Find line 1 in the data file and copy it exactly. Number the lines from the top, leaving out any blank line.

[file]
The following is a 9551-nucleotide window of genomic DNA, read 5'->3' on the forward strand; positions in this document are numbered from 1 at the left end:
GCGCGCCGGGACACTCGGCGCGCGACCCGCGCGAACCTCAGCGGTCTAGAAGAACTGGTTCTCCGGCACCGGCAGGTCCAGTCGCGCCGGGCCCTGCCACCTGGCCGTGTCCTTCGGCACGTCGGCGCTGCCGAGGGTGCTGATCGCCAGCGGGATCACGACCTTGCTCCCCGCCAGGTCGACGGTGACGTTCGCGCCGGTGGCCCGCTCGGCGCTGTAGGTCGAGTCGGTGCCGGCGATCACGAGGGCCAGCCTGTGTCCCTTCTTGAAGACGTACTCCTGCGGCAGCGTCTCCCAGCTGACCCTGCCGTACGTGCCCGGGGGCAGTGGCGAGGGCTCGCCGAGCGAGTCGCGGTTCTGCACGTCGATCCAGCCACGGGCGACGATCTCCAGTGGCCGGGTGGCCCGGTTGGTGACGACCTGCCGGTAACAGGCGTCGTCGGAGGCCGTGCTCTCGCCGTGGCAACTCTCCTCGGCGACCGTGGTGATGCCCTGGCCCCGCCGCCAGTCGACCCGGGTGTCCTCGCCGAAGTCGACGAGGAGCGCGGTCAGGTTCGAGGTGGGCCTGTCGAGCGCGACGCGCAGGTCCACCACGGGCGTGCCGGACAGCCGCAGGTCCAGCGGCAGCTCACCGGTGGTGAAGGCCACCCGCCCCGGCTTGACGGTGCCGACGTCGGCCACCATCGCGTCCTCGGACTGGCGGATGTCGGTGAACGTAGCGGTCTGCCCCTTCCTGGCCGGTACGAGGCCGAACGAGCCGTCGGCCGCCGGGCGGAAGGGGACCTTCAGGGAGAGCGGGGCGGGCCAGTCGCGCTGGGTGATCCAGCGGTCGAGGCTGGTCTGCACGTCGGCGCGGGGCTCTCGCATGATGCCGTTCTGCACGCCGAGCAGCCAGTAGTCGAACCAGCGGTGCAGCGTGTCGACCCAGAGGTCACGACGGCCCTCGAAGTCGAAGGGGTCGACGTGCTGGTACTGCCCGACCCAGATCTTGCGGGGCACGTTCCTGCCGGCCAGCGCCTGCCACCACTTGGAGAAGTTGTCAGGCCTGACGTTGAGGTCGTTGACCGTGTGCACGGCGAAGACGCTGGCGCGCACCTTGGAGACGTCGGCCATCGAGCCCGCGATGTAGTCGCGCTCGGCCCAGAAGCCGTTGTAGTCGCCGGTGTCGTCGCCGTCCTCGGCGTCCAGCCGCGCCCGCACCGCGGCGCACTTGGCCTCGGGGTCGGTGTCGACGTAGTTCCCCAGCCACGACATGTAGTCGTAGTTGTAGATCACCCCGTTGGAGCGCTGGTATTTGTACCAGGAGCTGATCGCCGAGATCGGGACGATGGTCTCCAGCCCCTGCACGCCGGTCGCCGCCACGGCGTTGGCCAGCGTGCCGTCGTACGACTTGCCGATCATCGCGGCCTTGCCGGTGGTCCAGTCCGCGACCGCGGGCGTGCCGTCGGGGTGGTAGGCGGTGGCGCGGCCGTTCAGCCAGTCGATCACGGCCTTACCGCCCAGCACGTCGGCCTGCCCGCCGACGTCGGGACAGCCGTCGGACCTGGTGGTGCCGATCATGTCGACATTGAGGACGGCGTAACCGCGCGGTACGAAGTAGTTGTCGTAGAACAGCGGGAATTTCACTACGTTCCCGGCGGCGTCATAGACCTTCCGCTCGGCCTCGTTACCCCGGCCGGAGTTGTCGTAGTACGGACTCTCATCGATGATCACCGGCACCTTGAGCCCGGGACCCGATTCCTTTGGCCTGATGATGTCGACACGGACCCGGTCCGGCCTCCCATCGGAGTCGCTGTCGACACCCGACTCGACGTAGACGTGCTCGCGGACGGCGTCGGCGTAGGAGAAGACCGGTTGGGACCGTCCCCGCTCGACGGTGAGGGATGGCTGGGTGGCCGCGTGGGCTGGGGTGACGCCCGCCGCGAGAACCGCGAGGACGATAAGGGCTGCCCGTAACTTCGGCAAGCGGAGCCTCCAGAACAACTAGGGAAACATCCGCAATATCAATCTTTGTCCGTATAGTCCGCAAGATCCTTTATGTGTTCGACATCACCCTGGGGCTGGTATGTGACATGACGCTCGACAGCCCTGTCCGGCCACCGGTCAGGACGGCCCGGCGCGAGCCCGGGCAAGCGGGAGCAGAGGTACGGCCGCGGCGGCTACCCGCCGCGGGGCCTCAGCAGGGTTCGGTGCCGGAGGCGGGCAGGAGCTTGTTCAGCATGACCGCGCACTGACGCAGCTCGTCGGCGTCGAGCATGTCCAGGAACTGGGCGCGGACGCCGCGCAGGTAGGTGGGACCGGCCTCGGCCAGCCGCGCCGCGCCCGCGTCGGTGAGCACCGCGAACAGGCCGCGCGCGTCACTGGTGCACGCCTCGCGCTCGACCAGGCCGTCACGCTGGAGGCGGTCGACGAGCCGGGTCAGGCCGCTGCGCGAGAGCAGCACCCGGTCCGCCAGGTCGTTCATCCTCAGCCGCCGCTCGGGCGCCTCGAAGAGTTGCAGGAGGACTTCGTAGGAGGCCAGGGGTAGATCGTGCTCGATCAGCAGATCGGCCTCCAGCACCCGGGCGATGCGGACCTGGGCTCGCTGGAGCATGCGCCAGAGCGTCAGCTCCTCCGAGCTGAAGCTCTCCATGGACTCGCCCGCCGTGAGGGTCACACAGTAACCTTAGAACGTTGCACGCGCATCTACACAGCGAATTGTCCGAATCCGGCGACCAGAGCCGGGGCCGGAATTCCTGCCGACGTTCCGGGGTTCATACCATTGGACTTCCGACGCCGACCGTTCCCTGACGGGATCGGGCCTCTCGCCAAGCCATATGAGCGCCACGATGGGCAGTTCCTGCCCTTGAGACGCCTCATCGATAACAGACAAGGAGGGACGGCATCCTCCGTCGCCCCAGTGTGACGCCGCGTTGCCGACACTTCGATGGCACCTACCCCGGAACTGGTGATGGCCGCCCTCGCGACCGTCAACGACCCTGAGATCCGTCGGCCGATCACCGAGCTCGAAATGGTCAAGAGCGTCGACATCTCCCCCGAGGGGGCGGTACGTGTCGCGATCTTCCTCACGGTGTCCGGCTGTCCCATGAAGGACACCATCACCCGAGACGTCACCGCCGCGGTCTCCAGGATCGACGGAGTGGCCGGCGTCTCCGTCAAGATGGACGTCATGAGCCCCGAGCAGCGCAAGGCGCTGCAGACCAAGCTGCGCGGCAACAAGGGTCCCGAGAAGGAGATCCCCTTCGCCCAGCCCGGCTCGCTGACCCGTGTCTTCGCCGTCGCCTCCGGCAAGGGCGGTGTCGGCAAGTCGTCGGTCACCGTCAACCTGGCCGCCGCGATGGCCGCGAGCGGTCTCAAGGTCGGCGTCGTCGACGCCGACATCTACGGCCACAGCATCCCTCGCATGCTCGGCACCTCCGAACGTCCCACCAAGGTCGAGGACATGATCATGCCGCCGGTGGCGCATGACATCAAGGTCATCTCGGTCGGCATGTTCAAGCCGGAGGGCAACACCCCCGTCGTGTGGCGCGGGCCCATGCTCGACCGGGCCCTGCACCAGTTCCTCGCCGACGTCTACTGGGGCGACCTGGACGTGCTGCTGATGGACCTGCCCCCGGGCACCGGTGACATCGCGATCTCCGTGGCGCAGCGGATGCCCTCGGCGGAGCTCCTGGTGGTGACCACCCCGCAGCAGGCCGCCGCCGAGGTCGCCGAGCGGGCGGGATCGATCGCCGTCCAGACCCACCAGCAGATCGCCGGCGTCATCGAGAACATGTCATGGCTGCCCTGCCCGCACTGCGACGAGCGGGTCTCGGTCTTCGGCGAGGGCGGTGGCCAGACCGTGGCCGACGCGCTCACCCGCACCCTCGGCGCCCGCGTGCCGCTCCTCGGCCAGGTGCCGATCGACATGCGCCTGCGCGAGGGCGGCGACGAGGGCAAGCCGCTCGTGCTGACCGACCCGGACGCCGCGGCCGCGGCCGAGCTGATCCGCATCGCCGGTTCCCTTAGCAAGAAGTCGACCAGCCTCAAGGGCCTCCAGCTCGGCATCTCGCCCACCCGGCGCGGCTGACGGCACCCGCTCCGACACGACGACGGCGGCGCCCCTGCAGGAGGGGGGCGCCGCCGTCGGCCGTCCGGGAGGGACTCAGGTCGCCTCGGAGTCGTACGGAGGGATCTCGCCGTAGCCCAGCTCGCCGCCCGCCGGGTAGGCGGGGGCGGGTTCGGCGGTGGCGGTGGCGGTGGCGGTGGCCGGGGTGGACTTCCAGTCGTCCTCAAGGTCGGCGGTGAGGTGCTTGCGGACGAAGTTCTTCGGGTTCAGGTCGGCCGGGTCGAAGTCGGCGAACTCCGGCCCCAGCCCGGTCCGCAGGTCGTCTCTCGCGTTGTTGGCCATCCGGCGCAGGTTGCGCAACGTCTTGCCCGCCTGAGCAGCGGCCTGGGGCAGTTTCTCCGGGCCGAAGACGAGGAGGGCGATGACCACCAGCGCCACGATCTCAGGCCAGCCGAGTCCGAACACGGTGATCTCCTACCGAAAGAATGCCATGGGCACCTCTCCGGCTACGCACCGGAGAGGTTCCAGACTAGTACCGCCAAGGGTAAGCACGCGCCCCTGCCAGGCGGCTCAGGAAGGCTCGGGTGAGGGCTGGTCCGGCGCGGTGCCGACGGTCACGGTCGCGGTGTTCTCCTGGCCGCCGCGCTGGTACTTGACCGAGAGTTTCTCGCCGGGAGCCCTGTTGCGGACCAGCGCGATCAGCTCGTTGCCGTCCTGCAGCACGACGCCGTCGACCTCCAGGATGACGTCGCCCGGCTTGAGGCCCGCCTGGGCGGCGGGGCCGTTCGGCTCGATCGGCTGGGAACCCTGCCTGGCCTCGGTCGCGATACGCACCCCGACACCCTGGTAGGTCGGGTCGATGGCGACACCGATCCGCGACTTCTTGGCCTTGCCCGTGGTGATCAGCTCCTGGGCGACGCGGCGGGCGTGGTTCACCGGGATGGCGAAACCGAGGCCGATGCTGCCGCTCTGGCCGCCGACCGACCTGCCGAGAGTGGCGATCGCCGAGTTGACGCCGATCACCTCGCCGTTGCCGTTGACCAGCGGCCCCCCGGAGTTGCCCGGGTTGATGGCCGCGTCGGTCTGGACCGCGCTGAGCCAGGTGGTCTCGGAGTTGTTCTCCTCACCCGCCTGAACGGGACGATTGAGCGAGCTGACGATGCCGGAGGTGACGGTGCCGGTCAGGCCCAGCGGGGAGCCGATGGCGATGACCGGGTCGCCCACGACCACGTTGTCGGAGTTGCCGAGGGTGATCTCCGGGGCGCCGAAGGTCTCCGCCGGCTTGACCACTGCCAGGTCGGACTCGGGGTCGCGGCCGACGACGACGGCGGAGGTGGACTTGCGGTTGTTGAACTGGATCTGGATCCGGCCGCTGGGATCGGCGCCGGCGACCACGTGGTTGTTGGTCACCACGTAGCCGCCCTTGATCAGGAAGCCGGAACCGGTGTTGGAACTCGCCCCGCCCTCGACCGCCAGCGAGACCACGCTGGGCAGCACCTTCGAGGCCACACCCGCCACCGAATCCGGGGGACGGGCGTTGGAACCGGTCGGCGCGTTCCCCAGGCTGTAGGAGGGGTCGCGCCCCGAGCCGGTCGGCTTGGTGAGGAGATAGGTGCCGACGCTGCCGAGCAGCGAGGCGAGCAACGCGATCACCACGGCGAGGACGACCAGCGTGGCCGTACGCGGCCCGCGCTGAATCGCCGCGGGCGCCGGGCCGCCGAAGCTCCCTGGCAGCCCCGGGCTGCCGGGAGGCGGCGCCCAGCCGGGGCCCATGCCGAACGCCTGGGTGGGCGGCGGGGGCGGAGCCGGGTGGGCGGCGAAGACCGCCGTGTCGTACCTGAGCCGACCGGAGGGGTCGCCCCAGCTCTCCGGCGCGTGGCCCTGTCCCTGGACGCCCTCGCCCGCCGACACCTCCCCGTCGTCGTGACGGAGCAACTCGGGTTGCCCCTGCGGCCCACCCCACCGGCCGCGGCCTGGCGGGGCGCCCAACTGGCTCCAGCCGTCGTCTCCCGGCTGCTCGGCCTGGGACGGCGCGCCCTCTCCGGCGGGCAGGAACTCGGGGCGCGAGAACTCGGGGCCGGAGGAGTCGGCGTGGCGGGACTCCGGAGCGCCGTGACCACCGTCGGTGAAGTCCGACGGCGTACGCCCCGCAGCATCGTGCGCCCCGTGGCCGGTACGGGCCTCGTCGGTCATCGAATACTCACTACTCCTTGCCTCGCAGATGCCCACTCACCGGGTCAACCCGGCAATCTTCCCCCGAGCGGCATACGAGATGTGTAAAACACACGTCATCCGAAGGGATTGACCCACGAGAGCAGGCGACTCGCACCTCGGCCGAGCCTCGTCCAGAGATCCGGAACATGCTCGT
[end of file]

The following is a 9551-nucleotide window of genomic DNA, read 5'->3' on the forward strand; positions in this document are numbered from 1 at the left end: